That future has long looked a little closer in Maryland, where cyber pros working in three-letter federal government agencies develop cyber tools to defend against attacks by nation-states that are often a generation ahead of what’s used in the private sector. This concentration of talent was on view Thursday, as Maryland Governor Larry Hogan convened a cybTersecurity summit in Annapolis to discuss threats, and how best to join forces to confront them.
The event featured federal leaders from the White House, Congress, the National Security Agency (NSA), and the FBI. Hogan’s fellow governors from Arkansas and Louisiana also joined, as well as local higher ed leaders from UMBC. And the commercial sector was also represented with leaders from corporations with a big Maryland presence like Northrop Grumman and Exelon, as well as Maryland tech companies like IronNet Cybersecurity, Dragos, Gula Tech Adventures and TCecure.
“Public officials have no higher responsibility than keeping the American people safe, and there is no greater threat to their safety than the cyber vulnerabilities of the systems that support our daily lives,” said Hogan. “Now, the time has come for leaders at all levels of government, along with stakeholders in the private sector and academia, to take immediate and decisive actions.”
At an event that brought those stakholders together, Hogan announced five new initatives that are designed to strengthen the state government’s cybersecurity posture, and keep the collaboration going. Here’s a look at the new intiatives:
The NSA, which is based at Fort Meade in Anne Arundel County, will be sending an expert analyst on cybersecurity to help guide development of new data security measures being developed by the State of Maryland. This professional’s expertise will also be available to key university and private sector organizations, which one could only assume would include John Hopkins and the University System of Maryland.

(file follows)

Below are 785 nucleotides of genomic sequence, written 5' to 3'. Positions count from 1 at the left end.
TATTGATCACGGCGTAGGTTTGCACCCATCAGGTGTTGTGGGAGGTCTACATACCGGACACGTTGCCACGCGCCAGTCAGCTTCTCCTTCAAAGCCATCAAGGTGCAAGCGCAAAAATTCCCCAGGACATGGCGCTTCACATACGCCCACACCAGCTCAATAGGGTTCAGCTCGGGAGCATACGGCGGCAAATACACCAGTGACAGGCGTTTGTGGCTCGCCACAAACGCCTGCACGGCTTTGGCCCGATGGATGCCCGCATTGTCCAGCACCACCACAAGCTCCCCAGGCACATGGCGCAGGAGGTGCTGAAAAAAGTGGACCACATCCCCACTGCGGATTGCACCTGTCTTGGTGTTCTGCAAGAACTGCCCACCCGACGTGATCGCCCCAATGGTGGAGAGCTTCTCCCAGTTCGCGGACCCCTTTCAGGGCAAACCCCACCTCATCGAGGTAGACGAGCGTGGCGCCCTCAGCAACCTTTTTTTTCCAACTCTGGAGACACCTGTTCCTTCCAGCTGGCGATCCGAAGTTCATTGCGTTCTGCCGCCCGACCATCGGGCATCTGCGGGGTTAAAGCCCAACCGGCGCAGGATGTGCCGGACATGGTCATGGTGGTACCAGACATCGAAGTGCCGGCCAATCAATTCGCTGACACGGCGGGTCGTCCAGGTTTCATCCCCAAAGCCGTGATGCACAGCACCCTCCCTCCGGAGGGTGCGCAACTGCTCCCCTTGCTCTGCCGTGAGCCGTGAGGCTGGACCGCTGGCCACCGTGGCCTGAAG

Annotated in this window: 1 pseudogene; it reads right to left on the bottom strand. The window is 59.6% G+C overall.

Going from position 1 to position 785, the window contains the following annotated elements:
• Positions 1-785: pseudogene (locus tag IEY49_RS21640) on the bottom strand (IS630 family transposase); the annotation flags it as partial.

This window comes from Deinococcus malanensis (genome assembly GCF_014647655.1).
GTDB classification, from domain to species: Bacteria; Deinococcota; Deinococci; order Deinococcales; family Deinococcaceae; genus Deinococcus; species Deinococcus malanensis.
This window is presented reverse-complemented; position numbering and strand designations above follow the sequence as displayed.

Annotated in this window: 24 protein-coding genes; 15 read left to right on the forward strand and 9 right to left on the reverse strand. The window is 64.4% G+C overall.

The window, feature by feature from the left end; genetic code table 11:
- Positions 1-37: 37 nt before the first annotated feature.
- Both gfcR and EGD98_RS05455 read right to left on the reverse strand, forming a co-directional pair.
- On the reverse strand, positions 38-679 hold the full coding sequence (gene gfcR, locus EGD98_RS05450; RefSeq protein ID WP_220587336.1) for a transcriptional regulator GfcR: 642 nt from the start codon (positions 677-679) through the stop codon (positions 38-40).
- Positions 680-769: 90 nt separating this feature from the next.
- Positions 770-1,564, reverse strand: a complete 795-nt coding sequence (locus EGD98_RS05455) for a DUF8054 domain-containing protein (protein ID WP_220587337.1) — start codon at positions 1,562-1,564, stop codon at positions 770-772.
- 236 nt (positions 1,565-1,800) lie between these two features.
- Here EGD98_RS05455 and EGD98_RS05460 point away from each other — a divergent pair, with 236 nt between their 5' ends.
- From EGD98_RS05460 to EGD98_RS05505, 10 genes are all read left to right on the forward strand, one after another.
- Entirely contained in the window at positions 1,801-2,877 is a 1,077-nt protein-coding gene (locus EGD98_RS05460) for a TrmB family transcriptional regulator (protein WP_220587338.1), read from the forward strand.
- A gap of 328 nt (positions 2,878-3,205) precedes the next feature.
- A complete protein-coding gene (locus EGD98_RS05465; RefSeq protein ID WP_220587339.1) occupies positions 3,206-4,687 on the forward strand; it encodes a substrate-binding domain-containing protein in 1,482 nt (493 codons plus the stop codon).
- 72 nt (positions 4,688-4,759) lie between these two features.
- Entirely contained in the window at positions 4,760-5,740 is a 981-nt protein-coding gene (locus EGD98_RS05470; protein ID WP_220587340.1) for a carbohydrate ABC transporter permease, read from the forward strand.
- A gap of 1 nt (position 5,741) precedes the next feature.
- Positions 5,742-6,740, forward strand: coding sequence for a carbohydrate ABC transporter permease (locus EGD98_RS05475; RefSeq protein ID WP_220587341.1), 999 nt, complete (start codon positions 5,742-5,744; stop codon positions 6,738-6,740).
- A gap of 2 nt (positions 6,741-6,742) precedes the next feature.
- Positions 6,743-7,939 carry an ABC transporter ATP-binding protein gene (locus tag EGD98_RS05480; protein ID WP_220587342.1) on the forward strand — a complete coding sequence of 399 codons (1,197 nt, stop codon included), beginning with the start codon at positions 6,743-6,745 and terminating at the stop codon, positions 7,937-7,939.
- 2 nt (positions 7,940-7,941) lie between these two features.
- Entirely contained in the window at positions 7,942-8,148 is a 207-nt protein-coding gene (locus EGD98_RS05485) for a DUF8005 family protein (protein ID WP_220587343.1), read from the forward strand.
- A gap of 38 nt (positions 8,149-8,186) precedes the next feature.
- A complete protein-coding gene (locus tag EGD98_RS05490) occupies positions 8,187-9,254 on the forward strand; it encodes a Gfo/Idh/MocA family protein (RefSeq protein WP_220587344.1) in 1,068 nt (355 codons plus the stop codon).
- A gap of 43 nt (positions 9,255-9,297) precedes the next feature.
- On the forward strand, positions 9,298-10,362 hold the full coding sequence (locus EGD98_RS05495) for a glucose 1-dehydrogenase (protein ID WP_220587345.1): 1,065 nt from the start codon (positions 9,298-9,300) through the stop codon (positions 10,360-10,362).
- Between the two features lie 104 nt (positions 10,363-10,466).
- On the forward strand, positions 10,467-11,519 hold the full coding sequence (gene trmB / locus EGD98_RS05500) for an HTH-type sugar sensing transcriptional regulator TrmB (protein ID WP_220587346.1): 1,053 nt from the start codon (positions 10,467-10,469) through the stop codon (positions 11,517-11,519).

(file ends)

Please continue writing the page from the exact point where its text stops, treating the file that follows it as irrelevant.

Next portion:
A new institute at UMBC
Hogan and UMBC President Freeman Hrabowski signed an agreement to create the Maryland Institute for Innovative Computing (MIIC). It’s designed to address technology challenges in cybersecurity, artificial intelligence and data science. UMBC and the state are collaborating to create rapid response teams to assist with cyber attacks like data breaches and ransomware attacks. The institute will also house a strategic technology investment fund to assist state agencies with their IT and data challenges, as well as grow the tech workforce.
Per the executive order, the first phase of the plan also calls for new workforce development intiatives by extending the UMBC-administered Maryland Technology Internship Program that provides funding for internships at tech companies, as well as upskilling efforts among the state’s current workforce.
Creation of the State Chief Privacy Officer
Hogan issued an executive order that created a state chief privacy officer who will be in charge of implementing a statewide data privacy framework to protect citizens’ personal information. It also requires that state government agencies appoint an agency privacy official to help the chief privacy officer wrangle and secure data, systems, and applications that hold personally identifiable information. It builds on past C-level roles that were created in recent years. The state already has a CISO, via Hogan’s 2019 executive order.
Creation of the State Chief Data Officer
Similar to Baltimore City’s own recently-created chief data officer, the state now has a top role to prioritize data governance through this executive order. The person who holds this new position will be responsible for supervising data use and management, as well as facilitating interagency data sharing, while also producing a strategic state data plan. Like the creation of the privacy officer, the executive order tasks state agencies with appointing an agency data officer to assist the chief data officer.
MD THINK grows in scope
Through another executive order, the Maryland Total Human-services Integrated Network (MD THINK) now has an associated committee that governs the way state agencies share and utilize data. MD THINK is a cloud-based repository that allows data sharing across multiple agencies. The state invested $200 million to create it. Its data will now be used to explore how the state interacts with families, and the executive order also aligns the Medicaid Modernization Transformation program with MD THINK, which will help to further modernize the state’s health and human services, the Hogan administration said.
Donte Kirby is a 2020-2022 corps member for Report for America, an initiative of The Groundtruth Project that pairs young journalists with local newsrooms. This position is supported by the Robert W. Deutsch Foundation.-30-